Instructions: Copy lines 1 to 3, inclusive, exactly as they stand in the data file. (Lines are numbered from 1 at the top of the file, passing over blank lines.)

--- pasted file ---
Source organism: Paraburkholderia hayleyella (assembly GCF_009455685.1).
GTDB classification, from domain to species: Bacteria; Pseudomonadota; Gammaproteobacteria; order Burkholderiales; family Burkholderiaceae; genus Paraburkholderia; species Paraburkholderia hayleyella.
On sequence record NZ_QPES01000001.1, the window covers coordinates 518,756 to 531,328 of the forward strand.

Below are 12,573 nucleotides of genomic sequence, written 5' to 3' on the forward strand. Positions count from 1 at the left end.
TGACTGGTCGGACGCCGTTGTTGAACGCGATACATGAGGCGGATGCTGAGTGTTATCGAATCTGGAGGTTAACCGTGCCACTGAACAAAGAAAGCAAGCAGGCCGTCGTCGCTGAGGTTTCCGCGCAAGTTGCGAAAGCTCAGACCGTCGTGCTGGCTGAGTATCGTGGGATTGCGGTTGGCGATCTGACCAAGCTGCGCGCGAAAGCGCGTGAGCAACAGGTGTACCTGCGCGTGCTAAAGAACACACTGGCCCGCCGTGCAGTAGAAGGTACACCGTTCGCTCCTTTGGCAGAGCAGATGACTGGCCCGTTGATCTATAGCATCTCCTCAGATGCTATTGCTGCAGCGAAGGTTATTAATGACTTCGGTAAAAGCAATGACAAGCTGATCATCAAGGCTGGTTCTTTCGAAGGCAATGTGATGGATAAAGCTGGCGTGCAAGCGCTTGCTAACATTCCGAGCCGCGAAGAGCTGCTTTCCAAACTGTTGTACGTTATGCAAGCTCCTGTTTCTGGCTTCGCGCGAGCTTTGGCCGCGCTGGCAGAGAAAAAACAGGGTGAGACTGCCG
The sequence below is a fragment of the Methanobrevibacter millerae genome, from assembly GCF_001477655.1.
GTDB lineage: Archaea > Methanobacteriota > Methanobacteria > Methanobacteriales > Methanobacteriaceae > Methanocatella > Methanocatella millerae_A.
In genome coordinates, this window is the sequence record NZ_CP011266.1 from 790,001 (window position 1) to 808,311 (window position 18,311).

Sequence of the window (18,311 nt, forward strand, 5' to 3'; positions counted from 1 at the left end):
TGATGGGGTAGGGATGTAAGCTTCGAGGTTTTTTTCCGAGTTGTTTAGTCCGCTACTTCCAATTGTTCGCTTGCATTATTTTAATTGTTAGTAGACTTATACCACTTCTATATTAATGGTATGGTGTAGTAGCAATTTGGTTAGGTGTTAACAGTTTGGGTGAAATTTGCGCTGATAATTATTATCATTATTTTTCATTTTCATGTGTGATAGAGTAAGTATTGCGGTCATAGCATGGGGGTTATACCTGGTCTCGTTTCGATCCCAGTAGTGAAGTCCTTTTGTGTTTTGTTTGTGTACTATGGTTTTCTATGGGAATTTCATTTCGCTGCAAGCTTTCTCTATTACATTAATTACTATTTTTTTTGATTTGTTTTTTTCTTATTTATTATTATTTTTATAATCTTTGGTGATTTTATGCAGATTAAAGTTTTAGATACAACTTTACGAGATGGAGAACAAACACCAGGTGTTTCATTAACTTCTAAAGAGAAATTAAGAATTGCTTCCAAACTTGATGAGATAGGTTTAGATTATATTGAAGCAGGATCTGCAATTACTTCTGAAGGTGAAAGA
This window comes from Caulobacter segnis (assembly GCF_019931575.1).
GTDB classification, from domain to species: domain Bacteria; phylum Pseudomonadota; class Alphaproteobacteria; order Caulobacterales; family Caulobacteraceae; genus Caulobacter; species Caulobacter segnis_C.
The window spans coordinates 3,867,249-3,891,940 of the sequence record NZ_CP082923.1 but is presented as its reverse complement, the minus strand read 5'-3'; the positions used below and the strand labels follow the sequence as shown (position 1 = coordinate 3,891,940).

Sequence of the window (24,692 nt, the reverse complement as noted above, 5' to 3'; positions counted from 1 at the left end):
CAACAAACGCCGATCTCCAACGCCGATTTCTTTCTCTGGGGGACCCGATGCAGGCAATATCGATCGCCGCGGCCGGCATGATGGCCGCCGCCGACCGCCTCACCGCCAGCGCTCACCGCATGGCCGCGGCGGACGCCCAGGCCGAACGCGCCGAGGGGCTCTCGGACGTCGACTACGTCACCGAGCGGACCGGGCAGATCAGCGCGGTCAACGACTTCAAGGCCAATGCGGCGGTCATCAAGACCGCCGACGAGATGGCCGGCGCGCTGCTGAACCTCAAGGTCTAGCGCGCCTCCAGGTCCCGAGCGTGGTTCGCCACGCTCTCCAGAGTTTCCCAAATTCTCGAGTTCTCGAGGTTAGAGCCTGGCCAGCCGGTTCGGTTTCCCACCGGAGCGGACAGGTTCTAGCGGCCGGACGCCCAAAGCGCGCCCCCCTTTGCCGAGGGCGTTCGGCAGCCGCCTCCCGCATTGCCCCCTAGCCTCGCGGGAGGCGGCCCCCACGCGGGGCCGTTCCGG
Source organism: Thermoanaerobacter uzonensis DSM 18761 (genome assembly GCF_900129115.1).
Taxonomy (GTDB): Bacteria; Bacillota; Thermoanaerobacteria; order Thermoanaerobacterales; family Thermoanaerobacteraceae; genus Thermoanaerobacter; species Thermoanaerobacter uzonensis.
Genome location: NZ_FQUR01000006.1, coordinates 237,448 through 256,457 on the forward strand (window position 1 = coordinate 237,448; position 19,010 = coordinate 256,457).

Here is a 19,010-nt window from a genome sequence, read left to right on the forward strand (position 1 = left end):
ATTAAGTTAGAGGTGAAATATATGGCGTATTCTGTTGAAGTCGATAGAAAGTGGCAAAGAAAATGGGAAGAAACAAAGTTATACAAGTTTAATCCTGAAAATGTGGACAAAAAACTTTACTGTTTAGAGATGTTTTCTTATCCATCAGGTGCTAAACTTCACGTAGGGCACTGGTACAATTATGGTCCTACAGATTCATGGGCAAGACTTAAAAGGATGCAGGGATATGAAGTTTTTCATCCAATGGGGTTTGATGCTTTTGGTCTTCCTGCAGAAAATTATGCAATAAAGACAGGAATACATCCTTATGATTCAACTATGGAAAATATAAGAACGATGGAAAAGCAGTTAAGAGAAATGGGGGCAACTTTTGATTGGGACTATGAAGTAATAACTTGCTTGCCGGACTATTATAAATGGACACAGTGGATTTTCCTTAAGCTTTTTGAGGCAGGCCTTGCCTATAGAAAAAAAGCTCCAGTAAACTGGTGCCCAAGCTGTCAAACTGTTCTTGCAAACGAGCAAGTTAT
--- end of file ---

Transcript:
Source organism: Paraburkholderia hayleyella (assembly GCF_009455685.1).
GTDB classification, from domain to species: Bacteria; Pseudomonadota; Gammaproteobacteria; order Burkholderiales; family Burkholderiaceae; genus Paraburkholderia; species Paraburkholderia hayleyella.
On sequence record NZ_QPES01000001.1, the window covers coordinates 518,756 to 531,328 of the forward strand.